Alpine refuge

THE alpine huts they are a classic for those who love trekking on mountain trails. For those who love sports and are fit, walking along the marked trails on the Italian Alps and Apennines is one of the most relaxing activities for the body and mind. A refuge is a goal to reach, a safe place to eat and drink something, rest or stay overnight even in case of bad weather, rain or storms.

THE alpine huts they have always been the home of Sunday walkers but also of great mountaineers of all ages, base camps to stay in before tackling some challenging climbs. Some keep the secrets of famous companies that have gone down in history, others a special culinary treatment reserved for guests. They are simple but welcoming structures that add to the passion of the mountains that of good food offered by the managers at reasonable prices.

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History of Italian Alpine Refuges

The alpine houses that we call “refuges” precisely to emphasize the purpose of welcoming in an environment that is hostile as the mountain one, are part of recent Italian history and were built starting from 1863, the year of foundation of the CAI, the Italian Alpine Club. If trekking is an activity that today is assimilated to relaxation in nature or to sport, the mountain until the twentieth century was certainly not intended as a holiday resort, but rather as a land of fatigue or passage through the passes.

THE first alpine refuges they were therefore built in the Alps as makeshift shelters on the paths that allowed the crossing of borders for trade or pastoralism, rather than as places of monastic worship or for military purposes. Only in the 19th century did the mountain begin to attract explorers and tourists to the point of being considered a vacation spot for simple recreation.

The first hiking refuge of history was the Alpetto sul Monviso and from then on others arose, first in Val d’Aosta on the border with France. Famous are the refuge of Aguilless Grises and Colle del Gigante on Mont Blanc and Mantua, Capanna Linty and Gnifetti on Monte Rosa. In 1877 the Contrin on the Marmolada is still open today as a true museum of the history of mountaineering in the Dolomites. Today the CAI has 774 shelters and bivouacs in Italy.

Rules of alpine huts

Alpine refuges are places that represent the sacredness of nature and the mountains, starting with the respect due to the things and people who work there and make our stay in the mountains possible. Those who enter a refuge must therefore respect a series of good rules of education and follow advice that can make trekking and walking an experience made of encounters and friendship more beautiful for everyone.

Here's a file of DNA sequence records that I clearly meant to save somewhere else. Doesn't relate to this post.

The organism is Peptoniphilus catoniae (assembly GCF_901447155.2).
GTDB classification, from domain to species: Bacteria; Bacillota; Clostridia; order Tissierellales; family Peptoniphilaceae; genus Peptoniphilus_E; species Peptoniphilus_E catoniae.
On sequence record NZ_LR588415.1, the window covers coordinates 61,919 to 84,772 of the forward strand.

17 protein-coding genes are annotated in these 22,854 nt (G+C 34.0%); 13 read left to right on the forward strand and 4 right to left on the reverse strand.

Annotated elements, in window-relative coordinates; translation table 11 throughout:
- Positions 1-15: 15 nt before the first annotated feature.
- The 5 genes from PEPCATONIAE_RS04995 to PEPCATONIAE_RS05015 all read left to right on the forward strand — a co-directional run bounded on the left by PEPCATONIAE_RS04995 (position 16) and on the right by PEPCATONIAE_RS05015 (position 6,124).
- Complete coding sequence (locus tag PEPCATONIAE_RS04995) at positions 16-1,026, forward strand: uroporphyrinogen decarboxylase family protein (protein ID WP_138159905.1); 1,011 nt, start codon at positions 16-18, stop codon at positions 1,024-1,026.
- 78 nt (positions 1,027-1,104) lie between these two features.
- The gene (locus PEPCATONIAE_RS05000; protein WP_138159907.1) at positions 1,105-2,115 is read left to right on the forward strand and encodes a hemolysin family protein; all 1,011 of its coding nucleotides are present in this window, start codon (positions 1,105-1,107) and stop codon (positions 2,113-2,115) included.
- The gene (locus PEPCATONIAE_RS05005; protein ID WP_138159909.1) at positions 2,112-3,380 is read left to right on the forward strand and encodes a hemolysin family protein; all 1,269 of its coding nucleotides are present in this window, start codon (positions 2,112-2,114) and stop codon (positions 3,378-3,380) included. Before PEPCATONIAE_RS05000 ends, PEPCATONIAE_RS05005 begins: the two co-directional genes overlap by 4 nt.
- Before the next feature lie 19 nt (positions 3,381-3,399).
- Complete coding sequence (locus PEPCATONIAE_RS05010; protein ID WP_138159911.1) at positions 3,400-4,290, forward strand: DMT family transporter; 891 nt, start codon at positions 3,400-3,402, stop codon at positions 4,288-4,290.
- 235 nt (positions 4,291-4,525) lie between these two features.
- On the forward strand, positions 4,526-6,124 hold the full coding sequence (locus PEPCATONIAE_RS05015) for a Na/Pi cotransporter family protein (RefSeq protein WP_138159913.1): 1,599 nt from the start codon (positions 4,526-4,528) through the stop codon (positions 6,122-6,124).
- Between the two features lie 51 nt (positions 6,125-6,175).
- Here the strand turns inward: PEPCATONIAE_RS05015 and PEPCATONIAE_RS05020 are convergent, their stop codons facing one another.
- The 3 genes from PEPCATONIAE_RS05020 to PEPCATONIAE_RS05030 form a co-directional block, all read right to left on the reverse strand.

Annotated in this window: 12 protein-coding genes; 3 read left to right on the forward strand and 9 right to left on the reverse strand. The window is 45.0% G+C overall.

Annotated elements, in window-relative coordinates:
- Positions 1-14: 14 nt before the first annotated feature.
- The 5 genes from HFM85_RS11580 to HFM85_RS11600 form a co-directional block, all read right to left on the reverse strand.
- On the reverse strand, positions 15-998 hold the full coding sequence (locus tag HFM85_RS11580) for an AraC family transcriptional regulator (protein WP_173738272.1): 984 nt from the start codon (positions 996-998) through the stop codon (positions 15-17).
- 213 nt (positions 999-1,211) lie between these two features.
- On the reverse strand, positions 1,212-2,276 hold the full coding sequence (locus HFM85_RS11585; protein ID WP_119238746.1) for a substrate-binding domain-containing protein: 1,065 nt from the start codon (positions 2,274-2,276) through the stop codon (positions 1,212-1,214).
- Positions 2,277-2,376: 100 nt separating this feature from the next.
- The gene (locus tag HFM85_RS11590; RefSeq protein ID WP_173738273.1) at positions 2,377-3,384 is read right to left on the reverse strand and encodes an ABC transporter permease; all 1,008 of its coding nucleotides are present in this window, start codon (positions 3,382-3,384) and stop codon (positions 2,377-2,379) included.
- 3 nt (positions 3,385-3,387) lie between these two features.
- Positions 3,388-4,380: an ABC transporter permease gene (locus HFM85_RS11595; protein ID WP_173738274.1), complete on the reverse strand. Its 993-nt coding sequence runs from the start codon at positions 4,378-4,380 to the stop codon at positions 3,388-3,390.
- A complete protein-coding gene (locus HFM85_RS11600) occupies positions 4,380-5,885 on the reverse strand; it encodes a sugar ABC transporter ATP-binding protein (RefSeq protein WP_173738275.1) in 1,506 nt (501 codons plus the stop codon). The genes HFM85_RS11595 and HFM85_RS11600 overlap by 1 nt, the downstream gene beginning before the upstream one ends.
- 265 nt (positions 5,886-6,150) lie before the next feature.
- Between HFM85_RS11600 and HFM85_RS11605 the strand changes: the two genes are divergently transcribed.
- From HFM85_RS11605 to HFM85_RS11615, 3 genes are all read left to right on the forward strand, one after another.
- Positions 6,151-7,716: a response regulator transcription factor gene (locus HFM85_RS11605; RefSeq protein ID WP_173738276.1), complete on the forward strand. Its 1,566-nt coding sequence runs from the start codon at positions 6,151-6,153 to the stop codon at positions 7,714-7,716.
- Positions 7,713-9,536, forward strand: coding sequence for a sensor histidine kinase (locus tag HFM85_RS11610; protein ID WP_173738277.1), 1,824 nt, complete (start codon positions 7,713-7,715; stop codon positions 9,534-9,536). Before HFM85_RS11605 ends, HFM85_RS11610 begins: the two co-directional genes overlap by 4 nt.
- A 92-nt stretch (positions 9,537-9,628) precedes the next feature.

Book the refuge whether you want to eat or stay, it is a good idea to avoid problems in case of bad weather. Arrive on time for dinner or sleep to avoid disturbing others, no later than 7pm. Sign the visitor book and write where you are coming from and where you are going to be easily traceable in case of problems. Take off your boots and leave the equipment in the appropriate spaces wearing any slippers or slippers left by the managers.

Do not disturb in the dormitories and respect the sleep of other visitors or climbers. Move as quietly as possible, especially if you have to leave early in the morning. Do not get dirty and follow the rules for waste management which are absolutely not to be thrown away in places not indicated by the shelter. Pay before bed so that you can leave early in the morning even if the shelter managers are absent or busy with other chores.

Italian refuges of the Cai

What’s better than entering one of the mountain huts equipped by the Italian Alpine Club or other associations and drying your clothes from sweat or rain in front of a nice lit fireplace? Here is where to find the list of the most famous equipped huts with images, tips and useful addresses to better plan your mountain excursion.